Spain and Morocco, an anachronistic misunderstanding


In the crisis between Spain and Morocco caused by the recent events of the reception of the Polisario leader, Brahim Ghali, in Logroño and the crossing of thousands of people, including many minors, from the other side of the border to Ceuta, with the subsequent adherence of the European Union to Madrid's position, everyone loses, we all lose. However, we must bear in mind that this is only the last link in a long chain of inaccuracies and forgetfulness, if anything else than simple contempt for our southern neighbour, perhaps the most invaded and subjugated country in the history of this part of the world, which lived for centuries confined inland because its coasts were successively taken over and exploited by the Eastern and European powers.

The insistent abuse suffered by the former sultanate of Al-Maghrib al-Aqṣa, which means "the extreme or far west" to the Arabs, and of which the enclaves of Ceuta and Melilla are a testimony, no matter what the itinerary of events or opinions on either side of the Mediterranean, had its final black cap with the establishment of the Protectorate from 1912 onwards by France and Spain, the latter traumatised by the disaster of the losses of Cuba, Puerto Rico, the Philippines and Guam and reluctantly forced by the United Kingdom to avoid leaving the unilateralism of the southern coast of the Strait and its aftermath in the hands of Paris.

It is necessary to make a small effort of imagination at this point to compose the scene of neighbouring states militarily invading another, much older one -a thousand years old- which already existed as a nationality when in Europe the barbarians were still running after the bison, in order to impose a "civilisational" yoke, improper today, as if it were the crusades of the Middle Ages. Nothing new under the sun. It is striking that Madrid, Paris and London, with the approval of their European neighbours, drew the Moroccan perimeter, including the Sahrawi territories. What were they playing at, one might ask, have they regretted that geographical "slip"? Has anything changed in all these years? It does not seem so because no pronouncement has been made on the matter, even though more than a century has passed since then; or is it that the African neighbour does not deserve it?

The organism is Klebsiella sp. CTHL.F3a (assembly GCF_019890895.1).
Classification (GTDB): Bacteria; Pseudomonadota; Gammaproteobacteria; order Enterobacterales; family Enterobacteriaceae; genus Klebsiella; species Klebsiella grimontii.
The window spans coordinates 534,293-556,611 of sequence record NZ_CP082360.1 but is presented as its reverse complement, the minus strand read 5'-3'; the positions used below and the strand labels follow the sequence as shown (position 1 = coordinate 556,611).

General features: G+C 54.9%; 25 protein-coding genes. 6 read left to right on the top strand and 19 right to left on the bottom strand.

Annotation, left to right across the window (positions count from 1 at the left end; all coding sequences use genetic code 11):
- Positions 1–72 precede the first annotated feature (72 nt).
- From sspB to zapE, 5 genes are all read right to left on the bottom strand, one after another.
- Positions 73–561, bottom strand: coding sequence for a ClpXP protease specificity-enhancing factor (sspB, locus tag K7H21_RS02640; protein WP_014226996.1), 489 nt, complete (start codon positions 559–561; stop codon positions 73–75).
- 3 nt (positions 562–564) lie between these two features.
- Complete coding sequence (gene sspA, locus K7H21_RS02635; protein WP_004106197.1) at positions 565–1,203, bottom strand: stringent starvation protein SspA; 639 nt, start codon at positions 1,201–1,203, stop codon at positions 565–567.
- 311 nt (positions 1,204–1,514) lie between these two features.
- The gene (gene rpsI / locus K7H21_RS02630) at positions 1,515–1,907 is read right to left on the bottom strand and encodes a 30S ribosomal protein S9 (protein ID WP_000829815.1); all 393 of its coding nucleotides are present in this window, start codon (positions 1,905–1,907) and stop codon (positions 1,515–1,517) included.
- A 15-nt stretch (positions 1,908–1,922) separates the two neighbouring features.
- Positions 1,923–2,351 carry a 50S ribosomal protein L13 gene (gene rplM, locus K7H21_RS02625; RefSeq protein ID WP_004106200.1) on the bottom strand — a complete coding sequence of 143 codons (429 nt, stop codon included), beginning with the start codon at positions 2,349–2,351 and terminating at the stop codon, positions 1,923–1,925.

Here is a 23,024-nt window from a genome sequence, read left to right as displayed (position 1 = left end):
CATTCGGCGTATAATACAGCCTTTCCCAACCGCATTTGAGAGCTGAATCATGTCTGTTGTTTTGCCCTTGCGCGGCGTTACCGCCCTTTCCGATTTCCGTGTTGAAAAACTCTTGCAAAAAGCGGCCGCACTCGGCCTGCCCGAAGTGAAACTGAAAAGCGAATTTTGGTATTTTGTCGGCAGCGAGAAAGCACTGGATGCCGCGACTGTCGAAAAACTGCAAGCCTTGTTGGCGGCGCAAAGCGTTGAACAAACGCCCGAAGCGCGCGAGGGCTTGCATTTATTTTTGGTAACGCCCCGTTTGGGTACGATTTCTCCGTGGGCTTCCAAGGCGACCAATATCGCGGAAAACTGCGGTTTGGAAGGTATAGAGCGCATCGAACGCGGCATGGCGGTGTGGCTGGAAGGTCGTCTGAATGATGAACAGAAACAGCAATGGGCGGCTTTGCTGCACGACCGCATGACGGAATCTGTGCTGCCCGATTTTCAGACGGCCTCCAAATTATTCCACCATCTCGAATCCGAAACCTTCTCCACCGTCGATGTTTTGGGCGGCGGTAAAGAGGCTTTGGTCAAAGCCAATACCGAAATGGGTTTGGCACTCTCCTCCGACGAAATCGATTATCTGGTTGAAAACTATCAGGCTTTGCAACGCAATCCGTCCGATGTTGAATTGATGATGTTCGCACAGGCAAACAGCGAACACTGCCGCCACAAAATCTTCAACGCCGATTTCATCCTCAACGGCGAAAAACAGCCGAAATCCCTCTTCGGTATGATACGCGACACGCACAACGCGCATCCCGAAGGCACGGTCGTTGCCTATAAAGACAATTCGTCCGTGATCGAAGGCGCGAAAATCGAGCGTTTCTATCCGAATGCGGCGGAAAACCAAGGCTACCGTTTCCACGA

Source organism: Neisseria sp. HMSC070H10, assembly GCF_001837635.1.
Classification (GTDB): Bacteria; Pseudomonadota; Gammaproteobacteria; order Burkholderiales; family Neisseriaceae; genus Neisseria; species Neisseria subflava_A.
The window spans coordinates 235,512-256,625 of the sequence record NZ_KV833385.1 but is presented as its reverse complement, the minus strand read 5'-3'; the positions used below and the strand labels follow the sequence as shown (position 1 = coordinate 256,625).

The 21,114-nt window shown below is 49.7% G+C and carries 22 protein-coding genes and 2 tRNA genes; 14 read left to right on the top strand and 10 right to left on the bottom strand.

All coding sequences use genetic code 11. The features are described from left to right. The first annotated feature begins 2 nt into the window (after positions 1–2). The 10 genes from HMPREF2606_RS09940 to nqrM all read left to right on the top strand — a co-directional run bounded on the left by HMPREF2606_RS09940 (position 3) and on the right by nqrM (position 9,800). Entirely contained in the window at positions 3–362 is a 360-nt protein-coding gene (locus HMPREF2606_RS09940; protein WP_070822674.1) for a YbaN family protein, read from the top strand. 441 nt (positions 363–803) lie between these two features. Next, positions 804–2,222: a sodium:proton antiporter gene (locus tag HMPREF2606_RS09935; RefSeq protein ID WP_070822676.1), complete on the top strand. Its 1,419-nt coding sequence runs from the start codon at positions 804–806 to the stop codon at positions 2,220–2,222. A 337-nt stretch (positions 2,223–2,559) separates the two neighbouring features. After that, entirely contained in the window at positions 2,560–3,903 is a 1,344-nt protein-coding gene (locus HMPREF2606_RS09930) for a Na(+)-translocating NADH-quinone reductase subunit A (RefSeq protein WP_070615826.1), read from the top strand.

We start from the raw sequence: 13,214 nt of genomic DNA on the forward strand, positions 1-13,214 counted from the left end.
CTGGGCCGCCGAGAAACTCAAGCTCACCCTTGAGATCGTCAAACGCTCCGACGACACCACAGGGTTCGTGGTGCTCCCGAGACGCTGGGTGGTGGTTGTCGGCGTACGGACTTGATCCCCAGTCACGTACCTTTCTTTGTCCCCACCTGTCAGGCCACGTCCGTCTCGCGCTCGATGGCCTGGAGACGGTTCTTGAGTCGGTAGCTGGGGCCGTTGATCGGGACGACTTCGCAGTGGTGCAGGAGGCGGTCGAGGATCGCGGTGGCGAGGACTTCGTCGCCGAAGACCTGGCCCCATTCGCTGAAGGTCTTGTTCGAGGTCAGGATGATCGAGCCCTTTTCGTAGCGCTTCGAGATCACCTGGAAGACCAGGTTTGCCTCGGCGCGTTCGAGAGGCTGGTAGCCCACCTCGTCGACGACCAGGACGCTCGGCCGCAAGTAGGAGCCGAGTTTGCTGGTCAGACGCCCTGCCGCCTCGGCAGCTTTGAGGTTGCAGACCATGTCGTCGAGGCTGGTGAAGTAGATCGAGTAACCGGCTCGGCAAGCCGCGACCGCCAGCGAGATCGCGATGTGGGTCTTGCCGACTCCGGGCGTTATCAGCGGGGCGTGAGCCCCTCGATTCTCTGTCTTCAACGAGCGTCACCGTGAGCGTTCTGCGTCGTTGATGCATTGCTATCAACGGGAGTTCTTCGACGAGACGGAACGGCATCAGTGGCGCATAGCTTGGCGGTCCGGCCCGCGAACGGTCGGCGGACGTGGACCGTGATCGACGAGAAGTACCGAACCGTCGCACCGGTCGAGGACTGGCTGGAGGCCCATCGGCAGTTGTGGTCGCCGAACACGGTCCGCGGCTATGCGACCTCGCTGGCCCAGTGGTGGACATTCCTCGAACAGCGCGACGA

It is a long history of the former sultanate of Morocco, an Arab model that contemplated the authority of its highest exponent, the sultan, indivisible in terms of politics and religion, and which extended as far north as Mali and Senegal and included a large part of Mauritania's territory. Of course, this bond of dependence was underpinned by Islam, which was the territorial form in which the once distant civilisation was organised and included hierarchically other delegations in distant mosques and temples within its vast expanse. With the Protectorate and Spain's appropriation of what are now called the "occupied territories" by the Polisario independence fighters, which it named with the pompous and daring, even panphile, nomenclature of Spanish province, as it also did with Equatorial Guinea, the great problem that separates the truth from the lie, or at least from imprudence, arose, because Madrid arrogated to itself the right to break the established order of things since antiquity, creating the seed of what is happening today, Morocco was impoverished and bound hand and foot by the military superiority of its invaders and by the calamities its people suffered in their forced diasporas, the loss of important maritime and land enclaves or the costly warlike confrontations with its chronic and bitter enemy and neighbour, Algeria, which took advantage of the immobilisation of its Maghreb brother in the 1963 Sands War to annex the territories that are now home to the Tindouf camps with the implicit support of France, which reserved its aspirations to exploit the iron and manganese deposits in its hitherto Gallic Algerian provinces.